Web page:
bill factory will work overtime for
twenty days, so that thero may bo
no such disproportion as 'would other
Tho popular emphasis being laid
upon scientific salesmanship as n pro
requisite to mercantile success Is np
predated by business firms perhaps
for soltlsh roasons, nnd yet the bene
fits aro available to tho employe alert
to ombraco them. Tho scientific
salesman will sharo all advantages
with hla employer. Merchants are
sure to increase inBtead. of diminish
their intorost and efforts along this
line, for tho pnrposo is most apropos.
One Of the best assets nnd adver
tisements a business house can ha'yo
Ib a satisfied customer. Next, then,
are tho salesmen who work for satis
faction among tholr purchasers.
Therefore, It would seem that tho
clerk who alms at selling a man
what ho wants more than inducing
him to buy something ho does not
want is In the long run the valuable
elork and the scientific salesman. For
tho sake of making a big snlo many a
clerk thinks ho has scored a triumph
If ho run pack a customer with a lot
of goods he neither needed nor de
sired and will later regret buying.
That Is business, It is said. Events
may show It to be very poor business,
though. When u man leaves the
store with exactly the article ho
'wished to liuy nt a nrlco Mint suits
" ni,Koluor Pt o return tor
"ls noxl X,uro,,tt80- 'Q la a satisfied
CU8loracr "ono i pormanont asset
' for that store.
The Abomination of Falsehood.
Solomon named six things the Lord
hated and a seventh, which also was
an abomination unto Him:
A false witness that speaketh ilea and
he thai noweth discord among brethren.
Tho Lord, Himself, had established
a commandment against this pest in
the law he gave Mosos at Sinai which
thunders on down through the ages:
Thou ahalt not bear false witness
against thy neighbor.
As hateful today as then as
nbomlnnble, Confidence undermined,
lovo and respect lost, friendship sun
dered! How often aro theso tho re
sults of tho slnous sin of art fill lying,
of idle or petty gossip by him "that
sowoth discord nmong brethren."
Tho civil law. punishes certain forms
of falso witness libel, slander, per
jury, and if it Inflicted a penalty for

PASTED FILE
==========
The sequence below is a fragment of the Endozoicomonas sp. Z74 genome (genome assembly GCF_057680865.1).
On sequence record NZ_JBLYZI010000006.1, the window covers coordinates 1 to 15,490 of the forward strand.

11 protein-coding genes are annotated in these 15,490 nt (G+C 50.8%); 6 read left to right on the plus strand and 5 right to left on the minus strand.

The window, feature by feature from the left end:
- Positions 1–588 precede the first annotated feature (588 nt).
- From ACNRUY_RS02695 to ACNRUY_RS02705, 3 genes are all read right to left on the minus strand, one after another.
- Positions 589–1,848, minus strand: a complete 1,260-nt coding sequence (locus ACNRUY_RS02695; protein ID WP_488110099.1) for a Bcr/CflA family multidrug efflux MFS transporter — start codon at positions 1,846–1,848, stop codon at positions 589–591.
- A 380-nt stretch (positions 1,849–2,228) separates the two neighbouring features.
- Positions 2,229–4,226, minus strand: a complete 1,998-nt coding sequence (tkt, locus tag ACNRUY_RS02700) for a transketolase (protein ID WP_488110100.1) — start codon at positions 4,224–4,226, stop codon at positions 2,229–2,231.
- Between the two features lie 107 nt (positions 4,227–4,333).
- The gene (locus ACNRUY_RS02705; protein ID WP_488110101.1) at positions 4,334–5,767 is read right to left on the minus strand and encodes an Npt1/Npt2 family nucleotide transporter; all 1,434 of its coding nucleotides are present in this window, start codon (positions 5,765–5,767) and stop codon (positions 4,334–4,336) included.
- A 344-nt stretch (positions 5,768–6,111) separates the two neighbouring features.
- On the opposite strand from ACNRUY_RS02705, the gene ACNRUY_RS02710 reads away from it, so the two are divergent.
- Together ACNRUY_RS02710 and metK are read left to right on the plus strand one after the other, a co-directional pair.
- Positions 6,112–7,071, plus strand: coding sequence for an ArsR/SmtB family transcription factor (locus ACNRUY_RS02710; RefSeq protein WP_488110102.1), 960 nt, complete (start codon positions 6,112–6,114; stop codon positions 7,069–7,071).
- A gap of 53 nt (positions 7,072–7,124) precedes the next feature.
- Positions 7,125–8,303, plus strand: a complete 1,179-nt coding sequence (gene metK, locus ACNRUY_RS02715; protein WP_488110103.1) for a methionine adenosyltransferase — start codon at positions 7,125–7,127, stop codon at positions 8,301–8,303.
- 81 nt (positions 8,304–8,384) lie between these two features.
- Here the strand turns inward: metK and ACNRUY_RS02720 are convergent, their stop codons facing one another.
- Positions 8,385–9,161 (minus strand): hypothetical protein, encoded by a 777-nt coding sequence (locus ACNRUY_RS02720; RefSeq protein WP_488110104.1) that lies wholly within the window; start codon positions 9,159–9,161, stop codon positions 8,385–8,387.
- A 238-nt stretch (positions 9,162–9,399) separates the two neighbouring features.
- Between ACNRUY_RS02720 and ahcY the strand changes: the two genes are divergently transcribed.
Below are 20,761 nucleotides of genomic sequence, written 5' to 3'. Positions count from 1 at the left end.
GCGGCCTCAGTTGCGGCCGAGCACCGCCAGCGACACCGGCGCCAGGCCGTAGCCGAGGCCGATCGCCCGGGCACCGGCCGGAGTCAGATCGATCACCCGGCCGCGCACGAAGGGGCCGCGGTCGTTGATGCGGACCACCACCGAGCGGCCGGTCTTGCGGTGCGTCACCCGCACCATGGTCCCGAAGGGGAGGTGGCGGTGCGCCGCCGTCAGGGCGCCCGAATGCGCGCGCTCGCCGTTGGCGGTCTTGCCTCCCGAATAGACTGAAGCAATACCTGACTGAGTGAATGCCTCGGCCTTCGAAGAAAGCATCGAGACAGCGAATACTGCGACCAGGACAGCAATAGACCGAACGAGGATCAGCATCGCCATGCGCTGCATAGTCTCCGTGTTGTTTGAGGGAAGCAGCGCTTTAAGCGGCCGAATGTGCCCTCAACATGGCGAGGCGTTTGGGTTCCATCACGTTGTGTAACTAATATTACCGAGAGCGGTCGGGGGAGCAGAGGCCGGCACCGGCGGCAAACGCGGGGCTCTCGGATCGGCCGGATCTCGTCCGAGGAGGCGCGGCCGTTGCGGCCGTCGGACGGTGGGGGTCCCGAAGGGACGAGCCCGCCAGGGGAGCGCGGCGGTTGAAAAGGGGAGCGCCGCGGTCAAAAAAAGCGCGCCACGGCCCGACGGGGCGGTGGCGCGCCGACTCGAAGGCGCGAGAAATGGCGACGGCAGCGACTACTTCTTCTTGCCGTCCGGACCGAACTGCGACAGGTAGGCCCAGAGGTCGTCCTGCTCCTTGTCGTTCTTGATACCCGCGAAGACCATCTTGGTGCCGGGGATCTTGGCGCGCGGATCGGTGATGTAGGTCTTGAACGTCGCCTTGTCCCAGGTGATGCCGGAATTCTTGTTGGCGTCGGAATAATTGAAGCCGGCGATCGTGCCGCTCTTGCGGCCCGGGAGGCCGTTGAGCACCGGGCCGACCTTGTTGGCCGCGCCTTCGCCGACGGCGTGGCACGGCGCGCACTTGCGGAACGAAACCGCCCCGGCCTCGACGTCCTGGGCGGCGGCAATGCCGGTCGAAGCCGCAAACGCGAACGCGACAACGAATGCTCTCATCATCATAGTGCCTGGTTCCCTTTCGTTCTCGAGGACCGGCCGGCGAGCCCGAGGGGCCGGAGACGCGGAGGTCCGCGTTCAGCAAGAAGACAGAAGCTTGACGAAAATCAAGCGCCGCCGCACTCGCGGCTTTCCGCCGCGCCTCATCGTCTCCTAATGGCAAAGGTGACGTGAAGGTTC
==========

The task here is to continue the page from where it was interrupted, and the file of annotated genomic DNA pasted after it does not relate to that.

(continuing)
this deliberate mischlcf-maklng lying
it would not bo far wrong.
This is ono of tho commonest evils
of tho day, this habit of speaking ill
of a fellowman. It 4s difficult to
keep on speaking ill without speak
ing falsely, and if nt first a moral
scruple restrains, the outright lie
habit soon wears away all con
scientious veneering and sears tho
mind with a callous scar that docs
not feel tho prick of self-incrimination,
thd monitor of an accusing con
fidence. That stage reached, the
rest of tho way ls all down hill.
A Pernicious Practice.
A wise enforcement of the Juvenile
court rulo ngnlnst boys nnd young
mon loafing on street corners at night
should produce good results. Such
a regulation Is badly needed In parts
of tho city, whoro youths congregate
and mako themselves obnoxious to
pnssors-by, particularly girls and
women. This practico should bo
stopped and tho Juvenllo officers
seem to bo the propor ones to stop It.
Boys always have and always wl
run tho stroots, lo nn extent at night,
but in cities full of temptations thoy
should not uso a llcensa to the detri
ment of good behavior and other
folks' poaco. It 1b to bo hopod this
project of tho Juvenile court will bo
carried into permanent practice until
It really becomes effectual. It would
Bavo many homes from which boys
como the pangs of distress and Bor
row, .to say. nothing, qf other corroc-
' Good Builflfng: Days.
Thd unusually mild autumn
weather b proving a' boon to local
builders. New Btruclurfia aro rising
downtown In tho business centers,
both fetall'aid wholesale, as wjjll as
In a,Ul,iros!dent sections of tho city.
And,' bwildo'ihlS' n groat doal of ex
cavating is,,'J)bfhB dono preparatory
to tho erection of buildings. Several
familiar olovatlons that havo becomo
landmarks, of tlmo havo boon re
duced along tho main .thoroughfares.
Thq. topography of Omaha, in faqt, ls